Today I am guest-posting over at Campfire Chic with the #1 reason I encourage bloggers to make the switch to self-hosted WordPress.
When I started writing that post, it just got longer and longer and longer – there are SO MANY reasons I prefer WordPress. Please know that I started on Blogger and lived there for 3 years before I made the switch. I’ve been on WordPress for 2 years now and much prefer it.
Here are my top 5 reasons to switch to self-hosted WordPress:
*note* Much of this is a direct response to things I hear from current Blogger/Typepad users*
Self-hosted blogs are more reliable
When you do not pay for the blog (like when you’re using Blogger) it stands to reason that you will not be a priority for the company offering you the service.
Yes, I’m sure Google is not *intentionally* making Blogger unavailable to you and your readers … but, really… what obligation do they have to you?
You have only been using their free service, and if something goes wrong – like any good business – Google has to protect its assets and revenue streams and make sure its paying customers are happy.
Contrast that to paid hosting. You are paying a small monthly fee to lay claim to the technicians’ time if something does go wrong. You are entitled to the company’s attention as a paying customer.
I’ve been with Host Gator for 2 years (with several different sites) and I’ve never had a problem. I’m not saying I will never have a problem, but I do believe my hosting company will address my problem ASAP without a full day going past.
The small monthly fee I pay for hosting (is less than you will pay for Typepad and) helps me feel more secure in the reliability of my websites.
WordPress blogging software is easy to learn
I know that for people who are used to Blogger or similar, the software and set up of WordPress feels like a whole new world.
It is. I’m not disputing that.
Switching to WordPress means you WILL need to learn a new software program.
But you had to do that when you started your Blogger account and it turned out fine, right?
Once you have gotten used to the WordPress content management system you’ll find it is not any more difficult to use and in many ways is noticeably better.
One example: In Blogger, when you look at an unpublished post’s preview it is just the formatted text visible below the draft.
In WordPress when you look at a post’s preview it opens a whole new internet tab to show you what your formatted post will actually look like on the site – with your header, sidebars and everything. You can get a REAL idea of how the layout will look … you can see if you have inserted a photo distractingly near your sidebar photo, for example.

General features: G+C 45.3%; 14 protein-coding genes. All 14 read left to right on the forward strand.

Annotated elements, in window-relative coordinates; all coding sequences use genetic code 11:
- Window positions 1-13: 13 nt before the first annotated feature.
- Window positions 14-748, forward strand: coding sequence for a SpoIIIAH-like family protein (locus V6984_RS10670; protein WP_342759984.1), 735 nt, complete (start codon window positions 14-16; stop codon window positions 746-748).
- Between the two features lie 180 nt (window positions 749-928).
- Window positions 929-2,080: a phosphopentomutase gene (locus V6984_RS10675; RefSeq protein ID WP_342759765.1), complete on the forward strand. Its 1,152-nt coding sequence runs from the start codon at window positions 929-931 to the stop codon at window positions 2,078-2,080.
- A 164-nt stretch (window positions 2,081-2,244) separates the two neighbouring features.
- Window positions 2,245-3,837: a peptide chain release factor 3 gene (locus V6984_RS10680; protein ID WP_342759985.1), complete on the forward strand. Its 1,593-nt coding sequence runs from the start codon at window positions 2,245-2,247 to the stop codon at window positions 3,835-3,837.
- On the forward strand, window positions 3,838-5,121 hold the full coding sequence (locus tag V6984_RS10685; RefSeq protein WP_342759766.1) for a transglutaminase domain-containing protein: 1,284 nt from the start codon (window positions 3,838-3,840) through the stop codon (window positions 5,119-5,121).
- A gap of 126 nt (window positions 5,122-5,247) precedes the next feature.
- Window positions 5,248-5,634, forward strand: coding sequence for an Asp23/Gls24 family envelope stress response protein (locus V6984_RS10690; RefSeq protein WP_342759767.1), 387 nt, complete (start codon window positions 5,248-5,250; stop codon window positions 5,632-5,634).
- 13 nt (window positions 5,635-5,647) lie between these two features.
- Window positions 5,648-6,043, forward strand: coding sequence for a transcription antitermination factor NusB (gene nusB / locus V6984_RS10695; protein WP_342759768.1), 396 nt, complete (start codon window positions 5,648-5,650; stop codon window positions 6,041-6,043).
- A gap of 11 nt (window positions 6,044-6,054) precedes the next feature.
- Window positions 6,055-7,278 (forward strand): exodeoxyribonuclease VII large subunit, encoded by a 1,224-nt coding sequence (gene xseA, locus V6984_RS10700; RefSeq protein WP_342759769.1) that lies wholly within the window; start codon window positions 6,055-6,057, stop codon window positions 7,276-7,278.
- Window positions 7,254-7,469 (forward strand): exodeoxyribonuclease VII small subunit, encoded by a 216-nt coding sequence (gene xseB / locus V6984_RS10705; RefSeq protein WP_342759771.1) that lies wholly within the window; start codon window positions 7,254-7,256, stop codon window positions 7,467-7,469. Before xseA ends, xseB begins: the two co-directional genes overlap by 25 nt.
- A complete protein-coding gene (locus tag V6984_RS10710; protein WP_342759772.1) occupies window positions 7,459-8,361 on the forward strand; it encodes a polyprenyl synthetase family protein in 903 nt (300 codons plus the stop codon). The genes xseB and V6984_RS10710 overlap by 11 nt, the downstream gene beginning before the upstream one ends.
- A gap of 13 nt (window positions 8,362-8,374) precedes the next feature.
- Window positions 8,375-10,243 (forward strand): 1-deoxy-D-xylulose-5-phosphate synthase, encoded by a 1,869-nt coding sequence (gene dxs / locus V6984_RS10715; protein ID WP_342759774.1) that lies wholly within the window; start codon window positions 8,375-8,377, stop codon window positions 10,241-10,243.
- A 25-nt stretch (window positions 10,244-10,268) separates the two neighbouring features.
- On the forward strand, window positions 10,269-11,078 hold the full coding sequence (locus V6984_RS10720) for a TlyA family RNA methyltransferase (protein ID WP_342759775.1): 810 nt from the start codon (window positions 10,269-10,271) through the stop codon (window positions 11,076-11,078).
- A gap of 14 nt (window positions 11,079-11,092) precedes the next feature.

Not more difficult. Just different.
WordPress offers extras that other blogging software doesn’t
I admit, I don’t understand the technological part behind plugins and how they work.
But that doesn’t *really* matter.
WordPress makes them easy to install, set-up and use.
And you can find plugins for anything.
Kyla mentioned this calendar plugin that I’ve recently installed. This little bit of software makes it so easy to drag-and-drop to change the date of a draft post.
I also use AnyFont to easily change the fonts on my blog (these are not webfonts).
I have a photo gallery plugin installed and I’ve been looking into password plugins and forum plugins for other projects.
Really, almost anything you want to do on your WordPress site you can … with plugins.
With WordPress you can have unlimited subsites or add-ons
When I was on Blogger (for more than 3 years) I had a blog and that’s it. This was even before Blogger’s setup allowed pages.
I have ebooks and other files hosted directly on my site.
And I have the option of doing so much more.
It’s all kept online by the hosting that I pay a small amount for every month. Totally worth it.
With WordPress you can tweak and optimize for search engines
When Google looks at your URL yourblog.blogspot.com/p/advertise … what does P mean?
We know it means PAGE, but to a search engine, it may mean that that page is about Ps.
Which obviously doesn’t make any sense.
On self-hosted WordPress I can tweak my URLs as needed and make nested pages so I have a page with the URL http://teeganphotography.com/prices/weddings and http://lemonandraspberry.com/shop/products/betterblogcontent …. Pretty clear to a search engine what those are about
With WordPress you have to have your own URL so you are building authority right into it.
And you can take that URL to any other hosting company if you want (versus yourblog.typepad.com which will always belong to typepad).
And finally …. .not to worry all your archives can be migrated over to WordPress
How to switch: Email me
As I mentioned, I currently have 4 blogs set up using self-hosted WordPress (+more sites in the works).
If you are interested in making the switch, email me for pricing to do the set up and migration.
If you STILL don’t believe me, check out these other resources:
Do you have questions about switching to WordPress? Leave them in the comments!